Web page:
Notes


[1] Alan Blackwell and Nick Collins, 2005 "The Programming Language as a Musical Instrument" Proceedings of PPIG05

[2] Kim Cascone, "Grain, Sequence, System: Three Levels of Reception in the Performance of Laptop Music" Contemporary Music Review: Vol. 22, Issue 4. London: Routledge: 101-104

[3] Kurt Ralske, "The Pianist: A Note on Digital Technique" http://retnull.com/pianist.html (accessed 13 March 2014)

[4] http://www.eboman.info/wiki/index.php (accessed 13 March 2014)

[5] http://www.youtube.com/user/hwkoch (accessed 13 March 2014)

[6] http://toplap.org/wiki/ManifestoDraft (accessed 13 March 2014)

[7] http://nos.nl/op3/artikel/580854-nieuw-in-de-club-en-t-conservatorium-live-coding.html (accessed 13 March 2014)

[8] http://www.nrc.nl/handelsblad/van/2011/juli/15/alles-zit-nu-in-een-laptopje-12025844 (accessed 13 March 2014)

[9] http://downloads.bbc.co.uk/rmhttp/radio4/transcripts/1993_reith4.pdf (accessed 13 March 2014)

[10] http://www.aprja.net/?p=1318 (accessed 13 March 2014)



Musick (sic.)

Marcel Wierckx, 2008

I. Organized Sound


The definition of music which dominated thinking in the 20th century is that of music as being organized sound. However this definition seems to have fallen into disuse in recent times, and I've often heard it dismissed as being too broad and too vague to be useful. Rarely though have I seen this definition held up to the light of the context in which it was formulated, and with reference to the person who first uttered it. Once we take these aspects into account it becomes clear that this definition, while it may indeed only have limited usefulness as a dictionary entry, does encapsulate the essence of what music is with respect to the ideals of individualistic expression that informed the 20th century.


The term organized sound was coined by the composer Edgard Varèse sometime before 1940. Varèse, like many other composers of the time, was searching for new ways to express creativity which paralleled the freedoms that visual artists were already enjoying. Music had always been seen in terms of its transience, which was considered its advantage over the plastic arts: composers worked with the abstractions of notes and rhythms which were neither representational nor referential in nature. Visual artists enjoyed the liberalization of their craft when their works ceased to be representations of objects: painters like Mondriaan envied the craft of musicians, and sought to express ideas of pure abstraction which paralleled music. Composers in turn sought ways to escape the limitations of abstraction, and turned to technologies such as the tape recorder and mechanical sound generators to create music which was in a sense material, or concrète, in its form.


But there is more to the context of Varèse's definition than the composer's will to escape the confines of musical abstraction. Varèse was a proponent of the Bohemian lifestyle[1]: his wife Louise Varèse was an important translator of Arthur Rimbaud, and Frank Zappa, an outspoken champion of the Bohemian ideal, named Varèse as his favourite composer. Seen from this perspective, we may infer that Varèse was giving us more than just a compact definition for music when he formed the expression organized sound. He was celebrating a new independence from the musical dogmas of his time, promoting the freedom of composers and musicians to decide for themselves what music is, and breaking from centuries of enslavement to artificially constrained notions of pitch, harmony, rhythm and counterpoint. As Adorno wrote in 1945: "The idea that the tonal system is exclusively of natural origin is an illusion rooted in history"[2]. Rebelling against a tonal system which was seen as artificial and totalitarian was an expression of liberty, and music making became thereby an expression of one's social and political beliefs.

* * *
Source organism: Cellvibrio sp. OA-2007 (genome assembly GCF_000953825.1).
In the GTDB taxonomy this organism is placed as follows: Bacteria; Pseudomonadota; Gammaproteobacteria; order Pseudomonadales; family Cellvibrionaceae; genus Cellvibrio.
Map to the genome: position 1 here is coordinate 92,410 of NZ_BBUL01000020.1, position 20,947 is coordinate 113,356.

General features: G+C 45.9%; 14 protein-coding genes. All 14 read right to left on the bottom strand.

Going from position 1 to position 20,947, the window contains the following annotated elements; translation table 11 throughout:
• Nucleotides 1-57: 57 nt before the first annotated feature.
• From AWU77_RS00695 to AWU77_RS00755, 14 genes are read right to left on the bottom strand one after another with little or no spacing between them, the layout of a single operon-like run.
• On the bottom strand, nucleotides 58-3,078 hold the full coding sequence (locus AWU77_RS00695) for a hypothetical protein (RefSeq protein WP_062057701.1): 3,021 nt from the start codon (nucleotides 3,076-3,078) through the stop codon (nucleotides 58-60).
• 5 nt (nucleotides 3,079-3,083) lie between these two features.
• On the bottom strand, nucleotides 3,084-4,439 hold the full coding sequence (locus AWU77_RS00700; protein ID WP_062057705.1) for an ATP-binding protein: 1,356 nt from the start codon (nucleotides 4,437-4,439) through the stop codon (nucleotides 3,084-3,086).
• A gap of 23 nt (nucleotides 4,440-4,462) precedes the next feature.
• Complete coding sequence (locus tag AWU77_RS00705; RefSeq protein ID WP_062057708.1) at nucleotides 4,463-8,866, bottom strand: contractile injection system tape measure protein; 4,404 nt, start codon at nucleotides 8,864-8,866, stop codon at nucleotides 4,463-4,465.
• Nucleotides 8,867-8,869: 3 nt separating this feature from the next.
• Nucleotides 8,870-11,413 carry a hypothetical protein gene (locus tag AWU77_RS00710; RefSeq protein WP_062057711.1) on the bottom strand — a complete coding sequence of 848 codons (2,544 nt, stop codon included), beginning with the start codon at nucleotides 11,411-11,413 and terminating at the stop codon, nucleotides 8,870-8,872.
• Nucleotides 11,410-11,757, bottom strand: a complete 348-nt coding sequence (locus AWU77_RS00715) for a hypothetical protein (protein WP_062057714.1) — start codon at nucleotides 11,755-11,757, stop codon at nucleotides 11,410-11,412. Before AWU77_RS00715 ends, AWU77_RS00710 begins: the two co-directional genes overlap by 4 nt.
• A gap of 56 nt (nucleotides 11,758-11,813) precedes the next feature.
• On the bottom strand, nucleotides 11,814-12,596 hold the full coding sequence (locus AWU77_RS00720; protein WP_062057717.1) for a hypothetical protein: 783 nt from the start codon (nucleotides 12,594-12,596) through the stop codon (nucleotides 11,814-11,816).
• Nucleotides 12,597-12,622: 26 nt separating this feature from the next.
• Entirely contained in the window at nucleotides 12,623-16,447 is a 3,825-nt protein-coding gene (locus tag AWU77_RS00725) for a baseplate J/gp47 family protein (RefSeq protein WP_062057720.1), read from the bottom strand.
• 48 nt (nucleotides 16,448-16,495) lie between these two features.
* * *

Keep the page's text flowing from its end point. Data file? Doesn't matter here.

II. Music and Politics


Leaving out the obvious examples of music with text (such as national anthems), the link between music and politics can be a complex topic. In the program notes to De Staat Andriessen writes "abstract musical material - pitch, duration and rhythm - are beyond social conditioning: it is found in nature. However, the moment the musical material is ordered it becomes culture and hence a social entity"[3]. For him, the simple act of organizing sounds was a political act: "How you arrange your musical material, the techniques you use and the instruments you score for, are largely determined by your own social circumstances and listening experience, and the availability of financial support"[ibid.]. However, he goes on to write: "everyone can see the absurdity of Plato's statement that the mixolydian mode should be banned ... I deplore the fact that Plato was wrong. If only it were true that musical innovation could change the laws of the State!" [ibid]. Perhaps musical innovation by itself cannot change the political landscape. But musical innovation does mirror social and political changes as they happen, and perhaps by reflecting and focussing attention on these changes music can influence the direction they take, as a magnifying glass can be used to start a flame.


The composer Hanns Eisler was able to defend himself from the accusation of having written "communist" music during the McCarthy trials by claiming that musical notes could not possibly have political meaning[4]. The music was political only by nature of its combination with the texts of Brecht; it was placed in a political context and thereby became political by association. Eisler himself may have been a communist, but that could not be proved by referring to his music. But are there other, subtler ways of politicizing music? The music of The Beatles had an unexpected impact on Soviet Russia in the 1960's which reverberated into the Gorbachev period[5]. Loud rock music was played outside the papal residence (the Nunciatura) in Panama by American forces trying to bully Manuel Noriega into giving up his refuge there (they succeeded)[6]. Andriessen famously took part in a noisy protest during a performance of Quantz against what was called "undemocratic" programming of the Concertgebouw orchestra[7]. So in spite of the innate neutrality of notes and rhythms, there are ways of using music politically which can lie outside the intentions of its maker.